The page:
Dion Kitson

Rue Britannia


Dion Kitson

Rue Britannia

Ikon presents the first major solo exhibition and an ambitious off-site commission by British artist Dion Kitson in partnership with English Heritage. 

Kitson grew up in Dudley, in the heart of the Black Country and studied at Birmingham School of Art. Incisive, enterprising, and laced with sharp wit, Kitson’s artistic practice dissects British class and identity, reshaping its visual hallmarks and traditions across sculpture, installation, film and found objects. Kitson’s work is both playful and provocative, providing a candid account of the everyday and the banality of life. Joe Lycett, comedian, painter and television presenter, writes in his essay for the exhibition catalogue that Kitson “understands the state of our nation better than anyone, and why it is the way it is: funny, and beautiful, and dumb.”

The visual environment of Kitson’s exhibition at Ikon draws on the artist’s experiences of growing up in Dudley, a market town which prides itself as the birthplace of the industrial revolution and, as such, is replete with ruination – a metaphor for the wider state of British towns. Visitors to Rue Britannia are invited into the architectural installation Council House of Kitson (2024), which recreates both the façade and interior of his father’s house, who’s living room was also
pebbledashed. In contrast with the large-scale pebbledash installation, Ode to Rubbish Mountain (2022) is a miniature recreation of the iconic landfill pile that was removed from Brierley Hill in the Black Country in 2016 after a 5-year local battle to have it taken away.

Visitors to the exhibition can play on a functional pool table, as Kitson brings the staple of the British pub into the gallery space. Elsewhere, he shows a series of prints created from scratched bus stop windows, a form of found drypoint etchings. Slung from a suspended telegraph wire are the unmistakable ruby slippers of Dorothy. The Wizard of Oz – a whimsical, trippy and yearning tale of searching for the way home – is a key reference point for Kitson.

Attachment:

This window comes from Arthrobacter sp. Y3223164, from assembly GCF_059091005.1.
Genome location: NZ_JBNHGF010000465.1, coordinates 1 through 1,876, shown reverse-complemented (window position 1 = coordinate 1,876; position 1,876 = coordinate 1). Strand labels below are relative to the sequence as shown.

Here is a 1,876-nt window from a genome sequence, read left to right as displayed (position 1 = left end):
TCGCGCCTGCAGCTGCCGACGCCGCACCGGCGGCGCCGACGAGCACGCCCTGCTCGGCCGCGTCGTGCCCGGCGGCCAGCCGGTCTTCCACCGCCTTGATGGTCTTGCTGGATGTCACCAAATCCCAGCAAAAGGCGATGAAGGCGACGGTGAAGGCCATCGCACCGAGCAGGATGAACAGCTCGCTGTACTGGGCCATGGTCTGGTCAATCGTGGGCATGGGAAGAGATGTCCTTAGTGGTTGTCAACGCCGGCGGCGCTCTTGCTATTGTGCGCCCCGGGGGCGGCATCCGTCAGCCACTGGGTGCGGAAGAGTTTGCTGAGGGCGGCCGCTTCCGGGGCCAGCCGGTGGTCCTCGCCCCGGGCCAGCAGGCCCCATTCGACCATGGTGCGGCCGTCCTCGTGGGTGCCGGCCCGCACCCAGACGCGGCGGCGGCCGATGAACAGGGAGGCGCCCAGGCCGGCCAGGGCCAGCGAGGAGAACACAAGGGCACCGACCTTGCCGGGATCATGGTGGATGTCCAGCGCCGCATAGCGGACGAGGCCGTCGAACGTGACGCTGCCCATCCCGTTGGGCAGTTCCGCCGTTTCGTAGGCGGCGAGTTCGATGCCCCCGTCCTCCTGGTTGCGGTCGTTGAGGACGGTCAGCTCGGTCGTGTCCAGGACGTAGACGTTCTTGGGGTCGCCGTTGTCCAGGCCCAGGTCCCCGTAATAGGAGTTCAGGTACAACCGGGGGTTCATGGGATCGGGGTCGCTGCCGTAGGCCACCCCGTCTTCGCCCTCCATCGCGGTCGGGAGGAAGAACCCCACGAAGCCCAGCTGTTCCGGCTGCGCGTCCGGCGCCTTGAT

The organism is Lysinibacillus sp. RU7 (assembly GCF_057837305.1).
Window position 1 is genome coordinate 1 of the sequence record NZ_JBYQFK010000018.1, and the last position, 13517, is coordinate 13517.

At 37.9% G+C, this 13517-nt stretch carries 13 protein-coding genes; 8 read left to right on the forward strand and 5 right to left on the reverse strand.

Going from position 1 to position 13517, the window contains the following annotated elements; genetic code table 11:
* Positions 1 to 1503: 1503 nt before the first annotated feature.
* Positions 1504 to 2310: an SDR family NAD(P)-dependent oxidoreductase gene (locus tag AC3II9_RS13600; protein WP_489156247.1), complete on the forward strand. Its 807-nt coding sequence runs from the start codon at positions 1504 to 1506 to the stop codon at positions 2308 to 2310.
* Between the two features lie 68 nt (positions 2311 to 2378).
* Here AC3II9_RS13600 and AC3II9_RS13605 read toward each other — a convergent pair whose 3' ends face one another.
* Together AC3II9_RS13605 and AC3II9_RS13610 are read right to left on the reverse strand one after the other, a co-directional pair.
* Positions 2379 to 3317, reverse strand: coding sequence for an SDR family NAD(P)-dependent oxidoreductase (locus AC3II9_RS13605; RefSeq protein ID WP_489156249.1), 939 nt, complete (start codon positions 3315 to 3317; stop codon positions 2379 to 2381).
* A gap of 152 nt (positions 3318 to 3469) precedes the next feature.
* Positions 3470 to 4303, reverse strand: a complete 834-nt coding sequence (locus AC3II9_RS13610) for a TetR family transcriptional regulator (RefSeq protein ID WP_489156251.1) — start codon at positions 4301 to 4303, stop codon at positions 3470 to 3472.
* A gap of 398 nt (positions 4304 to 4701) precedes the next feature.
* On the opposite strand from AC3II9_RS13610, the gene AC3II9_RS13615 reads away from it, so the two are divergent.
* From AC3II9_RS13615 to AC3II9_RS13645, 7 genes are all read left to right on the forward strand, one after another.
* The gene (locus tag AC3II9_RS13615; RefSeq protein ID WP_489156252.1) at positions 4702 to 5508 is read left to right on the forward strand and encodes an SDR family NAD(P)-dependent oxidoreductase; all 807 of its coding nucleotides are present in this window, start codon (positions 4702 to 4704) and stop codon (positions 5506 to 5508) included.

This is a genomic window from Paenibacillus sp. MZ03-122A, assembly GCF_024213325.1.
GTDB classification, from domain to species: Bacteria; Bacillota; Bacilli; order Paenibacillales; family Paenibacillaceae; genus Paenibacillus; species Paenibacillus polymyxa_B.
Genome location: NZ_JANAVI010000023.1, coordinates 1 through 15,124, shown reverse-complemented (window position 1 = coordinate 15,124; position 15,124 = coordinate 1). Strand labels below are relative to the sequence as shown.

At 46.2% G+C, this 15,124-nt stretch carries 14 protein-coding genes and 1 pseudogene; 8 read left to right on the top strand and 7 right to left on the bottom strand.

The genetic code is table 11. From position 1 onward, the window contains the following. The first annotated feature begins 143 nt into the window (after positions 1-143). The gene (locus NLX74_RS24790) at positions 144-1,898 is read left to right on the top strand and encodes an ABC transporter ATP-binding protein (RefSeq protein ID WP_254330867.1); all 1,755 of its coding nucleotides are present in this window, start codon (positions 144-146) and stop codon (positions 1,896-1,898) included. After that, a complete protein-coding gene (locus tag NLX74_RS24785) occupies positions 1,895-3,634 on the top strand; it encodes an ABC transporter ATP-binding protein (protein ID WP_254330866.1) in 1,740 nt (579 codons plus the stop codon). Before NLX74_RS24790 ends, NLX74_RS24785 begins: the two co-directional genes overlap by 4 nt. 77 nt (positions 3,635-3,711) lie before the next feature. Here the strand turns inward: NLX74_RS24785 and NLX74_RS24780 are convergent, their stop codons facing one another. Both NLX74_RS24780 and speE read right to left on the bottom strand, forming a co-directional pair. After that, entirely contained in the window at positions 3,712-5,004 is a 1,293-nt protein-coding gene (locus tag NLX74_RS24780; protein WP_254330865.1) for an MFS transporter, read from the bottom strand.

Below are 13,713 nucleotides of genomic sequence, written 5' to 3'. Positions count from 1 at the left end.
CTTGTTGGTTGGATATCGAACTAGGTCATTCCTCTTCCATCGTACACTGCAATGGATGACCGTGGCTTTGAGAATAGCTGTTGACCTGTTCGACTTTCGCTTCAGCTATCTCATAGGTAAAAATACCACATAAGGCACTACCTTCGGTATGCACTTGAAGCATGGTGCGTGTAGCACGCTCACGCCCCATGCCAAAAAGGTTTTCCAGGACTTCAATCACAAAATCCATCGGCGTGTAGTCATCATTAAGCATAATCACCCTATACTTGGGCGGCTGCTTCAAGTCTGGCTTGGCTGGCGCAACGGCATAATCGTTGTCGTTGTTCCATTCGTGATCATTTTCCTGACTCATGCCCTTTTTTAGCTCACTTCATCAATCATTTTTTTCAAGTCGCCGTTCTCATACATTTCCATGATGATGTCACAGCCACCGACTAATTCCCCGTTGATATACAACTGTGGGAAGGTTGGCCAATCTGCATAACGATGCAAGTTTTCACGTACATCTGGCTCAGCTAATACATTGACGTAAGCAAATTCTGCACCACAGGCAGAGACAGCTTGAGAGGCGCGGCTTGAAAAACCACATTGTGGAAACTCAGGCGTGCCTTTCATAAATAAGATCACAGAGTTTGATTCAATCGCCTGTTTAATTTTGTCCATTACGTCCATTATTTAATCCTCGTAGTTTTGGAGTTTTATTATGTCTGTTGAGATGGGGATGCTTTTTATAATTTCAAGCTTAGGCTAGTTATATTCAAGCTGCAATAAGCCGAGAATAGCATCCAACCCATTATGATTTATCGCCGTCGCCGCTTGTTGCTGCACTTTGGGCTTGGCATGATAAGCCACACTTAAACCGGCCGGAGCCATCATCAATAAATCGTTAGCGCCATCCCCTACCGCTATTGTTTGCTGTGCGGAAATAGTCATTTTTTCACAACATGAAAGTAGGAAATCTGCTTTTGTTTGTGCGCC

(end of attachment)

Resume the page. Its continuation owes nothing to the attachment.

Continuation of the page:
Silver Lining at J.W. Evans Silver Factory
In 2008, English Heritage acquired the J.W. Evans Silver Factory, located in Birmingham’s Jewellery Quarter, which began as a cottage industry in 1881. The workshops are preserved in situ, containing thousands of dies for the manufacture of silverware; the entire factory’s working equipment; and the ephemera, magazines and posters of the workers.

Through Silver Lining, an off-site commission for English Heritage, Kitson honours a lost industrial past, utilising new technologies to create sculptural interventions in a former silver factory, celebrating the history and popular culture of Birmingham and the Black Country.

This exhibition is supported by English Heritage, The Foundation Foundation and Ikon Investment Fund. It is presented as part of Ikon’s 60th anniversary year.


Exhibition Details

10 May – 8 September 2024

Open Wednesday – Sunday and Bank Holiday Mondays, 11am-5pm

Free entry, please consider making a donation

This exhibition is on the Second Floor

Information on Ikon Gallery’s accessibility is available here

For additional access enquiries please contact education@ikon-gallery.org


Ikon Gallery

1 Oozells Square, Brindleyplace, Birmingham B1 2HS



Document Name
Press Release
364.7 kB
Ikon Forward Programme 2024
2.2 MB


See more
Support Ikon: 60 for 60
This year marks Ikon’s 60th anniversary. Ikon remains free for everyone and committed to showcasing the best of British and International art, working with local communities to address key social issues and championing arts education.
Event09.05.2024 / 5.00pm7.00pm
See more
Exhibition Launch
National Treasures: Artemisia in Birmingham. Jesse Jones: Mirror Martyr Mirror Moon. Dion Kitson: Rue Britannia.
Join us to celebrate the launch of Ikon’s new exhibitions.

1 Oozells Square, Brindleyplace
Birmingham, B1 2HS

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Ikon is supported using public funding by the National Lottery through Arts Council England, and Birmingham City Council.

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